Importantly, as of December of last year, UCBA has decided to formally support the City ballot measure. Nonetheless, the UCBA measure will still be on the ballot in March.

Though Forbes is predicting L.A.’s medical marijuana market could reach $1 billion, that’s not going to happen anytime soon unless the City starts allowing for significantly more marijuana commerce. The March 7 vote is crucial to the future of marijuana in Los Angeles as it will determine who can run or invest in a marijuana business in the City of L.A. and what it will take to do so.

Stay tuned.

California CannabisOn January 18, 2017, California state regulators attended a cannabis event in Sacramento to discuss cannabis policy and what lies ahead for California. Though previous reports indicated that California cannabis licensing could be delayed for an additional year, state regulators at the event promised a licensing program would be operational by January 1, 2018.

Lori Ajax, the Chief of the California Bureau of Medical Cannabis Regulation (soon to be renamed again to the Bureau of Marijuana Control under Proposition 64), told the audience:

We will not fail. We will make this happen by Jan. 1, 2018, because we have to […] It may not be pretty. But we will get there.”

Since Prop 64 passed last November, California regulators are now in charge of crafting comprehensive regulations and issuing state licenses to not only medical marijuana businesses but to recreational cannabis businesses as well. This includes 17 license types for medical businesses and 19 licenses types for recreational businesses, covering cultivation, manufacturing, retail dispensaries, distribution, testing, and transportation. The authority to regulate and license these cannabis businesses is divided among ten California state agencies.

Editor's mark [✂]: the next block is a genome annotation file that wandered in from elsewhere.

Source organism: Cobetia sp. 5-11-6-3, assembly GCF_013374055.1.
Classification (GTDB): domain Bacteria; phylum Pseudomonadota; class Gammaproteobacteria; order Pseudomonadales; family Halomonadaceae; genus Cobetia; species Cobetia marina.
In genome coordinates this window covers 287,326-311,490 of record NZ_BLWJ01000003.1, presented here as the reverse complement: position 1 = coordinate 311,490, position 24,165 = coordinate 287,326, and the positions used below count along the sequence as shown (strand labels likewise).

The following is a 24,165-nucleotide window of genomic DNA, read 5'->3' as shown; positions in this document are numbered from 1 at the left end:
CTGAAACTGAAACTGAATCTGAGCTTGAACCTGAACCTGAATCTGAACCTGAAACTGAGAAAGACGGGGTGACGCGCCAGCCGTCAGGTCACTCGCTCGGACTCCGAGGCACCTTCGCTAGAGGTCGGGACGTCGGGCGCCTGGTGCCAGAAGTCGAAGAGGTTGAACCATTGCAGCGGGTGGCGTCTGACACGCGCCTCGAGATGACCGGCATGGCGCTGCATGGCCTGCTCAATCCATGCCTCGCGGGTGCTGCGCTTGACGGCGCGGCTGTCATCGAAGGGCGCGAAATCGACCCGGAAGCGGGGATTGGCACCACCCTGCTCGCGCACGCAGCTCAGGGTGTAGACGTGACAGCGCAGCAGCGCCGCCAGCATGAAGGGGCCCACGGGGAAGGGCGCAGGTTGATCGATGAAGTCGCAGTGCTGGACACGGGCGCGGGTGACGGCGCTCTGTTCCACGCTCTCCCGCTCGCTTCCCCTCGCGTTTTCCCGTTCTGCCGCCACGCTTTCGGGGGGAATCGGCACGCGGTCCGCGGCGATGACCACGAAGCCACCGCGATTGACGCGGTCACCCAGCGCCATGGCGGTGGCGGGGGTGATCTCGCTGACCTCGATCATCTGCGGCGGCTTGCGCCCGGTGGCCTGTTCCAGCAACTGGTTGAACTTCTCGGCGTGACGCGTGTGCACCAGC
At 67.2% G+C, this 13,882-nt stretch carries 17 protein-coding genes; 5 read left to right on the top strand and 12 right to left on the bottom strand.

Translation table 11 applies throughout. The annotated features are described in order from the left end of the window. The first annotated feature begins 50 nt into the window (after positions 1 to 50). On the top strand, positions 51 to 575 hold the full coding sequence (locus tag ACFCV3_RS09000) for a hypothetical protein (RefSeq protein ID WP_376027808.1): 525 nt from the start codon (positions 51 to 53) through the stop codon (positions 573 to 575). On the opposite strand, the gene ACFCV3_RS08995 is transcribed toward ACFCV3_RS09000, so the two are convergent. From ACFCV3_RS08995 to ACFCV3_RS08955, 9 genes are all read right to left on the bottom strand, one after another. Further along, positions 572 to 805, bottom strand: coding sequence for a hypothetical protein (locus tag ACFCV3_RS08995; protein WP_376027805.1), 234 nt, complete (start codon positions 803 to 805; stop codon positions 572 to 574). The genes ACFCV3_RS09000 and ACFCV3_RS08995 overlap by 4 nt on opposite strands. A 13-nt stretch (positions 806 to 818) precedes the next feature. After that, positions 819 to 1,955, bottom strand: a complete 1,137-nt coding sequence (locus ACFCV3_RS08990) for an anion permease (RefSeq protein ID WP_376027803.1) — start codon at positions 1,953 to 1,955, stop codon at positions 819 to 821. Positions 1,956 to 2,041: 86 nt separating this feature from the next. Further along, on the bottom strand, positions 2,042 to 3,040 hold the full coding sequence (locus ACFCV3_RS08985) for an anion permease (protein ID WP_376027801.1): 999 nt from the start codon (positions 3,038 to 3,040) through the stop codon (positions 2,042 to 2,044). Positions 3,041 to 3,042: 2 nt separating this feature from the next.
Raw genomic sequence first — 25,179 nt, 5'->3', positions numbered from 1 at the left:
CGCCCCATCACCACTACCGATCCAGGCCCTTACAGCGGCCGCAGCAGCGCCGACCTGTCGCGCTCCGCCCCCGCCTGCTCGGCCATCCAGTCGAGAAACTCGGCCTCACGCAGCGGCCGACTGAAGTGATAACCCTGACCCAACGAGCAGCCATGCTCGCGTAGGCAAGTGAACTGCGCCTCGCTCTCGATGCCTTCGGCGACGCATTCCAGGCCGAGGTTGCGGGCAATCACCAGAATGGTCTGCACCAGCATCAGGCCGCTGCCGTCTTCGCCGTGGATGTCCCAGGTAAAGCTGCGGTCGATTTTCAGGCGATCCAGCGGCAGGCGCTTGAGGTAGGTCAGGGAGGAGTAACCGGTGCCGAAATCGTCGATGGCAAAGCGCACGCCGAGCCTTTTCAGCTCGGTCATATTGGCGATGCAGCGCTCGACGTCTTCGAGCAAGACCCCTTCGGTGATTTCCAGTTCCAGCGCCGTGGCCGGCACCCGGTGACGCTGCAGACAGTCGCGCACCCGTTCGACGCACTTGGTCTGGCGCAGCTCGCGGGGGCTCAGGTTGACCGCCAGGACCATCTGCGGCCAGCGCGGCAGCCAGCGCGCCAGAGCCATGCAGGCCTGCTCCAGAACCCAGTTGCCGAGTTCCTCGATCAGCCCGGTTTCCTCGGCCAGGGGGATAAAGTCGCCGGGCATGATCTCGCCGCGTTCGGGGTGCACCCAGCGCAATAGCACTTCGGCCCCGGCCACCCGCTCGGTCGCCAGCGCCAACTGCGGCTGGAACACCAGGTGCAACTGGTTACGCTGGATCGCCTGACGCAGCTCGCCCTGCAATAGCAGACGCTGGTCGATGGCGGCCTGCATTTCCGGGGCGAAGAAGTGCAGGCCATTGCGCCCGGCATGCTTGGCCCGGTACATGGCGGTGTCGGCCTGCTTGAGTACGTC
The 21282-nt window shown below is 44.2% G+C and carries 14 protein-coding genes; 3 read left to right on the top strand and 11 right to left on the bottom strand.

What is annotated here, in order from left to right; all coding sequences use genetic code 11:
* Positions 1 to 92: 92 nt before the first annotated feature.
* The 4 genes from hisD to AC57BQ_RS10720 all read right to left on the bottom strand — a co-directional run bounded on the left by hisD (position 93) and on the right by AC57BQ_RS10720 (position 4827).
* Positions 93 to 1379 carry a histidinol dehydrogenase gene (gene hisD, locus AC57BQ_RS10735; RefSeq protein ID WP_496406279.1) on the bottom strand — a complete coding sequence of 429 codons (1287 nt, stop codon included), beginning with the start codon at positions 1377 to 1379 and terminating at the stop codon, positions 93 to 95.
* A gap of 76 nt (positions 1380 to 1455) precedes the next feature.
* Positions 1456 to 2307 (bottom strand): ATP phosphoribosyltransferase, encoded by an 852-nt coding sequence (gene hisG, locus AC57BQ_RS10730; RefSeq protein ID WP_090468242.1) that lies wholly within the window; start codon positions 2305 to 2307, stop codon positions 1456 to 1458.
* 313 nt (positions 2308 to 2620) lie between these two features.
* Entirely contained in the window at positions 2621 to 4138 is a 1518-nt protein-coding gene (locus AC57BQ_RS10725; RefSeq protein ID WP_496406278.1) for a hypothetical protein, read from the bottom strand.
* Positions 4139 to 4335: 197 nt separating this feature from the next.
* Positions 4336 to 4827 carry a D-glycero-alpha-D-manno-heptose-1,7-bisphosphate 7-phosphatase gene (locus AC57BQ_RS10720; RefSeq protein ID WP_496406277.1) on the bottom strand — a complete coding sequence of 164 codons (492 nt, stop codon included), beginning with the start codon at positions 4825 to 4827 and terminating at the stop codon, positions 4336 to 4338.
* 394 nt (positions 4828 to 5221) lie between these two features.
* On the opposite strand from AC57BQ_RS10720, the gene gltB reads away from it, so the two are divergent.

The California Department of Food and Agricultural will oversee cannabis cultivation activities, and it created a new division, the CalCannabis Cultivation Licensing program, to issue permits and develop regulations for cultivators, including setting up a track and trace system for all cannabis plants that enter the California market. Amber Morris, a branch chief for CalCannabis Cultivation Licensing, was also in attendance at the event in Sacramento and she said that California state departments are working with economists to create a tiered permit fee program that will assign fees to cannabis cultivators based on the size and scale of their businesses.

A big challenge faced by state regulators is the lack of banking available to cannabis businesses and affiliated companies. Ajax expressed her hope that there would be some clarity on the matter by the time state licenses are issued, stating that banking is “a challenge for us, too. As we set up our online permitting system, we would like to accept credit cards. We don’t want to have to accept wads of cash.”

The banking issue has been high on the mind of California lawmakers, as we get closer to statewide regulation. In December, California Treasurer John Chiang wrote a letter to President Donald Trump seeking guidance ahead of California’s licensing program. In his letter, Chiang wrote that the new program could “exacerbate” the banking problem because California’s cannabis economy will be so large.